HIV Symptoms Timeline


The progress of HIV-disease can be seen along a predictable time-line, with a total of four different groups of symptoms for infection in adults. However, it is important to remember that these are only averages and that there is no way to know how any one individual will progress through HIV-disease. The disease also progresses differently in children, with serious symptoms often developing much earlier.

0-1 Months

During the first month after infection with HIV, many (though not all) people develop a flu-like illness. This time is known as acute HIV infection and these symptoms are known as seroconversion illness or HIV acute retroviral syndrome. Symptoms of this stage are caused by the immune system as it launches its first defense against HIV by developing antibodies. (Developing a detectable level of antibodies is a process known as seroconversion.)

Symptoms of this stage of HIV include fever, headache, aches and pains, sore throat, swollen lymph glands, fatigue, skin rash and digestive troubles, according to These symptoms are similar to those caused by any other viral infections. This means that HIV cannot be diagnosed on the basis of these symptoms alone, and individuals who believe they have been exposed to HIV should seek out testing.

HIV testing will be accurate only after seroconversion has taken place. This generally takes one month, but may take up to six. can help individuals learn more about different types of HIV tests and locate testing centers; please see Resources section of this article.

0 Months-10 Years

After the symptoms of seroconversion illness clear, HIV-disease enters its asymptomatic stage. This is the longest stage of HIV, lasting for an average of 10 years. During this time, no symptoms are present.

Because of the mild nature of seroconversion illness symptoms and the long absence of symptoms in asymptomatic HIV-disease, many people unknowingly expose others to the virus during this time through unprotected sex or through sharing hypodermic needles. The correct and consistent use of condoms and using clean needles greatly reduces one's chances of contracting or transmitting HIV.

11-13 Years

Third-stage HIV-disease, symptomatic HIV appears after asymptomatic HIV and lasts between one and three years. During this time, a chronic flu-like illness develops. Other symptoms, according to, include night sweats, major weight loss, fungal infections as well as skin and breathing problems.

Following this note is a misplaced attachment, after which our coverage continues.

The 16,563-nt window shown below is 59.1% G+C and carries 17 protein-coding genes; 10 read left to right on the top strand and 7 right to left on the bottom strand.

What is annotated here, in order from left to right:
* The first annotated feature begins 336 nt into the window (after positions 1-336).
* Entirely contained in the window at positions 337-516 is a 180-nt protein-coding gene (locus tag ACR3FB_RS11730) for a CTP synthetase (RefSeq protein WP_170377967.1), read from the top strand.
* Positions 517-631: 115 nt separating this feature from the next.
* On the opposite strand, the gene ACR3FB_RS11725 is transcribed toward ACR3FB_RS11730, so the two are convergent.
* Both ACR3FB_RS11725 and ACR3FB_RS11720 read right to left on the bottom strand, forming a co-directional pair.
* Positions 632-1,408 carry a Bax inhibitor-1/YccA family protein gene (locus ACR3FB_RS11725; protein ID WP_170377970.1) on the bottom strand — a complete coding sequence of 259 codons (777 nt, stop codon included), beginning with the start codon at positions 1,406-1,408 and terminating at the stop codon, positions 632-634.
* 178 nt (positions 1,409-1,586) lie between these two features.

As HIV attacks the cells of the immune system, the immune system's ability to fight off infection is continually weakened. When the ability of the immune-system to fight off infection on its own (a capacity called cell-mediated immunity) is lost, AIDS is diagnosed in HIV-positive people. According to the Centers for Disease Control and Prevention (CDC), this occurs when CD4 (a type of cell targeted by HIV) cell count falls below 200 per cubic mL of blood or when these cells account for fewer than 14 percent of all immune cells.

AIDS is a syndrome, meaning that it is a group of conditions. These include opportunistic infections (OIs), continued severe weight loss (called wasting), cancers and neurological conditions.

Opportunistic infections, as their name suggests, take advantage of the weakened state of the immune system; they do not cause disease in people with healthy immune systems or cause worse symptoms in the immunocompromised (people with weakened immune systems). Common OIs include tuberculosis, herpesviruses, Pneumocystis pneumonia, thrush (an oral fungus) and toxoplasmosis (a brain disease caused by parasites).

Cancers found in AIDS include lymphomas and Kaposi's sarcoma. Kaposi's sarcoma is caused by opportunistic infection with human herpesvirus-8 and causes purple lesions on the skin. Lymphomas are cancers of lymphocytes, the same group of cells targeted by HIV.

There are many neurological conditions found in those living with AIDS, but the most significant of these is AIDS dementia complex (ADC), which, according to HIV InSite, can affect thinking, motion and behavior.


HIV-disease progresses differently in children than it does in adults. Some children become sick very early in life, while others do not experience symptoms until they are of school age. According to the Mayo Clinic, common HIV symptoms in children include problems with gaining weight and growing, difficulty in walking, mental impairment and becoming unusually sick with common childhood illnesses.

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